The temptation to honor animals for acting has long existed in Hollywood. Sometimes an animal’s performance appears so skillful and so integral to the success of a film that it seems blind not to consider recognizing it. Although there is increased chatter about acknowledging outstanding animal performances, there continue to be doubts as to what constitutes animal acting and if a dog, for instance, should be able to take home a prize conventionally intended for a human.
This year’s non-human star is Uggie, a Jack Russell Terrier who played The Dog in the black-and-white, silent film, “The Artist.” He has made appearances at press events and award shows, often stealing the spotlight from his human costars, but he has not garnered any serious attention from award-giving entities for his work in the film. He is joined in popularity and achievement by another of his breed – Jack Russell actor Cosmo who captured hearts with his knowing performance as Arthur in “Beginners” – as well as a capuchin monkey, Crystal, seen in “The Hangover Part II,” and the team of horses who played “War Horse” hero Joey.
Other animal stars going back to the beginning of the film industry have been greatly admired, but none has received any major awards or nominations. Probably the most notable snub of animal acting is that of Rin Tin Tin. In her recent book, “Rin Tin Tin: The Life and the Legend,” Susan Orlean writes that her research uncovered evidence that Rin Tin Tin received the greatest number of votes for Best Actor for the very first Academy Awards but was not given the prize, for fear the fledgling award show would look ridiculous. The Oscar was instead given to silent film actor Emil Jannings, who later went on to make propaganda films for the Third Reich.
From the standpoint of pure entertainment value, allowing animal nominations for awards would be an effective strategy for increasing viewer interest in award shows. Easily the cutest part of Sunday night’s Golden Globes telecast was Uggie’s prancing across the stage as the cast and crew of “The Artist” accepted the award for Best Motion Picture, Musical or Comedy. Producer Thomas Langmann had to put his speech on hold as the audience’s “awws” showed it was clearly more entranced by the terrier. In fact, Uggie’s adorable mugging for the camera has propelled him to fame, as he now has a fake Twitter account (the handle is @artist_dog, and beware: it’s rather salty) and an unofficial For Your Consideration campaign.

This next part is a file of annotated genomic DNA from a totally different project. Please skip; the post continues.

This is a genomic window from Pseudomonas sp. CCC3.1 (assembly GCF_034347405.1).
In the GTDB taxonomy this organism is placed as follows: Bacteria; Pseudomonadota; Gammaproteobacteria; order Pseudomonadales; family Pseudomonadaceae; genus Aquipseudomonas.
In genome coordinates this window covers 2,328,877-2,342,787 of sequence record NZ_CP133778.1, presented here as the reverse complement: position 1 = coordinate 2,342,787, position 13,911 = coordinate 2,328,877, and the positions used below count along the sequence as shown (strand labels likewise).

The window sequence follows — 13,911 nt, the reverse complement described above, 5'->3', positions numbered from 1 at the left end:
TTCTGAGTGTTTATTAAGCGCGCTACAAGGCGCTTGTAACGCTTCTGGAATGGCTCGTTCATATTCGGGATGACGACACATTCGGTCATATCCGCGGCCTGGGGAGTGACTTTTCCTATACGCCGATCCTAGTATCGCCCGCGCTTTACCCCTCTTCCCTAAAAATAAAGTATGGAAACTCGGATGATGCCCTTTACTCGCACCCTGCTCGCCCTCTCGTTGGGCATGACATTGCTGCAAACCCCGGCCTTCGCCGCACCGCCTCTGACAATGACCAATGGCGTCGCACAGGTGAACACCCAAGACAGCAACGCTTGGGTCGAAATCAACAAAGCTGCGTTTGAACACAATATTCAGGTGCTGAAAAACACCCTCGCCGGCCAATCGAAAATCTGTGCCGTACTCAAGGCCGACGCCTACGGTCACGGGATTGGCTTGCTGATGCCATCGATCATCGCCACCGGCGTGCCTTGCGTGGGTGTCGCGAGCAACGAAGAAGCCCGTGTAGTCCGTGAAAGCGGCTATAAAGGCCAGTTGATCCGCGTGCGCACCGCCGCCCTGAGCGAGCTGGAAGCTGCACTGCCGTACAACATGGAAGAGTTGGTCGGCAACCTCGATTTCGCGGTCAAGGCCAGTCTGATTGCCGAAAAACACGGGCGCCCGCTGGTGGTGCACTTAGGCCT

It’s not only about entertainment. Animal acting now has important champions like Steven Spielberg. But with all award shows except the Oscars having announced their nominations, it is all but certain Uggie and his fellow animal actors will again go unrecognized. Animal actors have obviously not been given their own category by any of the major groups. As reported by The Independent, the British Film and Television Academy wrote to members that Uggie could not be considered for one of its regular awards because “his unique motivation as an actor was sausages,” clearly implying that his work was not acting, but rather the performing of previously learned tricks.
It is unclear how BAFTA has concluded that Uggie’s only motivation was sausages. First off, human actors work for their own version of sausages – big paychecks, increased fame, or critical recognition. But more importantly, there is so much we don’t understand about animals’ brains. After all, only fifty years ago it was not commonly acknowledged that animals felt pain. It is arrogant to say they lack the emotional capacity to act and behave only in Pavlovian reactions. We do not really know whether animals could conceptualize the idea that they are portraying another character as human actors do, but should that make their performances less valuable? If an animal’s performance elicits an emotional reaction in an audience, as Uggie’s work in “The Artist” has, or Cosmo’s in “Beginners,” who is to say his lack of self-awareness prevents him from being considered an actor?
Even if Hollywood power brokers will agree that animals such as Uggie are indeed acting, it would not make sense to create a permanent category for them at awards shows. The film industry is not consistent in producing movies with prominent roles for animals, so there might not be performances worthy of acknowledging every year.
However, if voters wish to consider animals for regular acting awards, they should have that right. But it also bears mentioning that many human actors are not fairly recognized for their work in less conventional roles. Human actors playing animals, monsters, or other creatures with the aid of motion-capture technology have not been nominated at any of the major award shows. Voice actors have experienced the same fate. The goal should not be to get animal actors or motion-capture actors their own categories, but to recognize them alongside conventional actors if critics and voting members believe their performances merit it. Oscar nominations will be announced on January 24, 2012. Will Uggie be among the names mentioned?